Tim Collins, LHP, Blue Jays (AA)—Like Oramas, Collins is an unheralded lefty who will be 20 most of the season. However, he’s already dominating Double-A, and he actually reached Double-A at age 19 late last year.
You’d think that would make Collins a huge prospect, even as a reliever, especially since he struck out 99 batters in 64 2/3 innings of High-A pitching last year. He tacked on 17 in 12 2/3 in Double-A.
Nope, nobody notices Collins, mainly because he’s easy to look over his head. He’s just 5’6” or 5’7.”
Short jokes aside, a lack of height can be devastating to a guy’s reputation; nobody really did anything but laugh at Danny Ray Herrera as he climbed through the minors, but he wound up as an effective lefty.
Collins has more velocity and a more traditional repertoire than Herrera, however, as he throws his fastball in the 88-93 range and has a plus curve to go with it. He gets Lincecum-esque delivery extension, which allows him to pitch as if he’s closer to 6’2” than 5’7.” Athletic and durable for his size, he’s had no issue handling 2 or 3 inning stints in the minors.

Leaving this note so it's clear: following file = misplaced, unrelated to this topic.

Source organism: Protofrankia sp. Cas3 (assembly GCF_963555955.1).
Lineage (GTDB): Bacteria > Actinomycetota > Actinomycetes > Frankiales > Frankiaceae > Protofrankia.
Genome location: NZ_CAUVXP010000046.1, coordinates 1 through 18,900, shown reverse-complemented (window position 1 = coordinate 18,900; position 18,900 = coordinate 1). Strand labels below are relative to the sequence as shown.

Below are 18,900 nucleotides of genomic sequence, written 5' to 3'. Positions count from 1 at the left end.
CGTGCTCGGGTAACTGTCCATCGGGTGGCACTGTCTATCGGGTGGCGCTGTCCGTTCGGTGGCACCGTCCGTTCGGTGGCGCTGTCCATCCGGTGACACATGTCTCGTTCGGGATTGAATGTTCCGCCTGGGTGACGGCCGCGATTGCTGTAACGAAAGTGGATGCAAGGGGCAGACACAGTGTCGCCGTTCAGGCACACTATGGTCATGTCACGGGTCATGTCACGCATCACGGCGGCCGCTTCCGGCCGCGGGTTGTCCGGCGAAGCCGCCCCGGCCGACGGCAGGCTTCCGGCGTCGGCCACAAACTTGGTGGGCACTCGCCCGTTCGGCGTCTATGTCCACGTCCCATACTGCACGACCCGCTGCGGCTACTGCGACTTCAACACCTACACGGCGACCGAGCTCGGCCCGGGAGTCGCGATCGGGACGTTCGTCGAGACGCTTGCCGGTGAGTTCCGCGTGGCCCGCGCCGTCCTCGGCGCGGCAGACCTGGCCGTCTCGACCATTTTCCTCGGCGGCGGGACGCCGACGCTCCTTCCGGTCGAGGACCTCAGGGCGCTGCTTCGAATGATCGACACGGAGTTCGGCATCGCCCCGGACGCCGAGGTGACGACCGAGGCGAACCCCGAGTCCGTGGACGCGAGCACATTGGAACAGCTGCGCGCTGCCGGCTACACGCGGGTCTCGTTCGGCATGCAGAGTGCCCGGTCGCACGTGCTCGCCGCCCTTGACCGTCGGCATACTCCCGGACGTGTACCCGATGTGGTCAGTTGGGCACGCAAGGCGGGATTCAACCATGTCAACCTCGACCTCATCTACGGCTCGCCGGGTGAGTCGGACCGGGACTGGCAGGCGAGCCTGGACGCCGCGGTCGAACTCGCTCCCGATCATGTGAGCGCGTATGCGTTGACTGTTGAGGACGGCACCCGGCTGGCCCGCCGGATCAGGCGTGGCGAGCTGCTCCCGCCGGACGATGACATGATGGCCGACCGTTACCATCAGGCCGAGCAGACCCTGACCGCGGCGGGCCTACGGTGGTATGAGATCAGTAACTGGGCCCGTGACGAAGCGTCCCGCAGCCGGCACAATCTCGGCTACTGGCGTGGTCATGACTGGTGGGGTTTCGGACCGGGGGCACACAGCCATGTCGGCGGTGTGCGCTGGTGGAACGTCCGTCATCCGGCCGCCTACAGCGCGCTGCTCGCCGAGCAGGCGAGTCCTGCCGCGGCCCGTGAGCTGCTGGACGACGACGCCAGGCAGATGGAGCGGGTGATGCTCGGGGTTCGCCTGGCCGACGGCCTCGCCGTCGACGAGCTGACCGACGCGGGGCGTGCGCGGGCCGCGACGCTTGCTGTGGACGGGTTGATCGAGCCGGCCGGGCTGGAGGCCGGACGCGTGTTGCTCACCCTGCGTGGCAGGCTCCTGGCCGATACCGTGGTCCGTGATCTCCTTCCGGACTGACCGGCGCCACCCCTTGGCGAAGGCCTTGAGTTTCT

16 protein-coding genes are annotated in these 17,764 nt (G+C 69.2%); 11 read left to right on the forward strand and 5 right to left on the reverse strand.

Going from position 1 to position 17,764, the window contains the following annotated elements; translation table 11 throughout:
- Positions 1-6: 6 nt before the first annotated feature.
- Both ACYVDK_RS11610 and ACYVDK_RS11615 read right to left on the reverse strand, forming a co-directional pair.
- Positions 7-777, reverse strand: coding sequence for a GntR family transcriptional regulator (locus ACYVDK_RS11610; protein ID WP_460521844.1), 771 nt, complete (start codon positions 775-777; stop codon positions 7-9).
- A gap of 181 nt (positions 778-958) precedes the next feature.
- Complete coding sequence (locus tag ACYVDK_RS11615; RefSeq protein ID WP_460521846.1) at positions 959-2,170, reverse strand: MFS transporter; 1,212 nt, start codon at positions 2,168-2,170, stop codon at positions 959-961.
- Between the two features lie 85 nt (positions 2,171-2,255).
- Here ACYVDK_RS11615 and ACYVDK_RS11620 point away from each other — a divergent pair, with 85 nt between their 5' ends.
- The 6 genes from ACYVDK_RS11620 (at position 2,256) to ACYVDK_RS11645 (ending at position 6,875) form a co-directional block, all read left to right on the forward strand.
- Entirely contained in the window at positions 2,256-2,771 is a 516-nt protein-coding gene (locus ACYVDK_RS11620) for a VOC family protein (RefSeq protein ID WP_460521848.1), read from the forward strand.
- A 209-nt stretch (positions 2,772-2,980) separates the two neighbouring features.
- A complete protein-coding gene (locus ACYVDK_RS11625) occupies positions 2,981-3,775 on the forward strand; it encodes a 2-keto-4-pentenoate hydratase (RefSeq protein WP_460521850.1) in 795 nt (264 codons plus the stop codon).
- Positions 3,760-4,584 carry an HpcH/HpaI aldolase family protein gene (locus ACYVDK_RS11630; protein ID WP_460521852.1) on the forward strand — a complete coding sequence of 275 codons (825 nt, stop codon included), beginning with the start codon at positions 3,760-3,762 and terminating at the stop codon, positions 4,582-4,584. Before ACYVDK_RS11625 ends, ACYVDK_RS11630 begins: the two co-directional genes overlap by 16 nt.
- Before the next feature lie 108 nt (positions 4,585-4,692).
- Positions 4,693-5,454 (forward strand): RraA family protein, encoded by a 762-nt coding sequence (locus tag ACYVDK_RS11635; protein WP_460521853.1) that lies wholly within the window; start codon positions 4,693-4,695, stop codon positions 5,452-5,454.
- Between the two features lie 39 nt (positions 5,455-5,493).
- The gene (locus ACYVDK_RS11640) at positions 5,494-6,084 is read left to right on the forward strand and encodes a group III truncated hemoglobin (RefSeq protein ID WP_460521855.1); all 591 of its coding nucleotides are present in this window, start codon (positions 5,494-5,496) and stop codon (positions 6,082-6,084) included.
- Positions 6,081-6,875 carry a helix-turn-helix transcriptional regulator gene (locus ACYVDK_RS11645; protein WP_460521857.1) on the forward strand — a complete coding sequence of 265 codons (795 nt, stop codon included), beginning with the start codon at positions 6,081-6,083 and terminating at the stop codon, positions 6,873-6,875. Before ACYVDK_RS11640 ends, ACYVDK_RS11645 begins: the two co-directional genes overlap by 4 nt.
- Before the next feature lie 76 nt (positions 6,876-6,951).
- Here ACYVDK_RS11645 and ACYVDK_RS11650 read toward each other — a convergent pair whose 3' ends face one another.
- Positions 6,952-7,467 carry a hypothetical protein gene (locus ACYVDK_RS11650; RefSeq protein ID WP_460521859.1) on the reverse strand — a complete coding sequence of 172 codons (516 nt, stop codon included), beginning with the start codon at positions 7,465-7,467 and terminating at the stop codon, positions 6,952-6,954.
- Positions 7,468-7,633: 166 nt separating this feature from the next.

Collins went undrafted because of his size, and still is thought of as just a C or C- grade prospect because of it. Still, he should end up as least as good as Herrera, and could even wind up with a Mike Stanton sort of career (perhaps minus the longevity).
Tyler Sample, RHP, Royals (Low-A)—Sample is an intriguing young righthanded behemoth with two plus pitches and some fairly severe control issues. He works in the mid 90’s with his fastball and has a knuckle-curve that could become a major league out pitch. He’s put a lot of work into his changeup (part of the reason for his elevated walk rate) and it should become playable enough for him to stay a starter.